Radio News: Sir the resolution passed in 1929 by the UN Security Council. Resolution 1929 I should say, was passed a year ago and it tightens sanctions against Iran opposed over the nuclear program. How does that affect the news we’re getting over the last day or so? And the second question to that, Brittan came out today saying that they believe they are carrying out covert tests with missiles that could carry out nuclear warheads. Is there truth to that then?
Alireza Jafarzadeh: Definitely. First of all, first question-that resolution passed last year was meant to basically tighten sanctions and make it more difficult for Tehran to develop its program. It has had some effect but not a whole lot. As you know, when you have a regime that is intent at any cost to develop a nuclear bomb, simply imposing sanctions wouldn’t be enough. And I think those reports about secret testing of missiles would be capable of carrying nuclear warheads corroborates with the information that we had gotten earlier. I don’t know specifically about this information. We had information before that corroborates with this one. And I think in this context even the fact that what’s happening in the region in the so called Arab Spring has really frightened the Iranian regime, because they feel they have the same problem with greater impact inside Iran. The majority of the Iranian population are opposed to this regime. They rose up back in 2009 earlier then the Arab Spring called for regime change, unfortunately there wasn’t that much help that came form the outside world. Tehran feels at this time that they are threatened internally and externally based on the notion that the best defense is a good offense. They are stepping up their nuclear program and their missile program hoping that the international community would be frightened and would back down and wouldn’t touch the regime and wouldn’t do anything. To the contrary there are many, especially the US congress, there is a large bipartisan group of congress saying this is a regime that despite what they are doing they are weak they are vulnerable, there is great potential for change inside Iran. What the U.S. needs to do is reach out to the Iranian opposition, the same opposition that released all these major nuclear sites of Iran and organize the opposition two years ago and ever since we need to reach out to them and empower them and allow them to operate in full throttle rather then limiting the activity of the opposition as the state department is doing right now.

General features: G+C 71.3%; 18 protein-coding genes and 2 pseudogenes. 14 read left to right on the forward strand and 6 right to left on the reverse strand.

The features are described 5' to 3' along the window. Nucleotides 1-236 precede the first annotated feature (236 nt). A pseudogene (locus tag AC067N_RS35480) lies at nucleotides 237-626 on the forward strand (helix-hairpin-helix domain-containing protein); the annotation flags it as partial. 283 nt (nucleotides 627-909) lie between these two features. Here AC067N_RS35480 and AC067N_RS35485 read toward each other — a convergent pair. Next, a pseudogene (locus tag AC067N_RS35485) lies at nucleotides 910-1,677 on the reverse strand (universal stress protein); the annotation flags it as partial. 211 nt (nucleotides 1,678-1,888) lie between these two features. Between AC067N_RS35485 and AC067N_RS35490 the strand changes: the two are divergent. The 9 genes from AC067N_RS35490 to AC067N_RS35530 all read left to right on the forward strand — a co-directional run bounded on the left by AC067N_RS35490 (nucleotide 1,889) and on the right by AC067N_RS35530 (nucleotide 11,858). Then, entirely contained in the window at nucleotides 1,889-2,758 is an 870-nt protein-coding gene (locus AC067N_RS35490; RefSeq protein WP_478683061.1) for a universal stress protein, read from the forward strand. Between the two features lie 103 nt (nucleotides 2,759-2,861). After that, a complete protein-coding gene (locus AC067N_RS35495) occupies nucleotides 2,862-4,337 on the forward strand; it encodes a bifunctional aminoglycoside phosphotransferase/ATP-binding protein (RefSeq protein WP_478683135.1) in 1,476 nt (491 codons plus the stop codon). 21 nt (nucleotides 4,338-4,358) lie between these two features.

Radio News: Do the people of Iran support what the government of Iran is doing?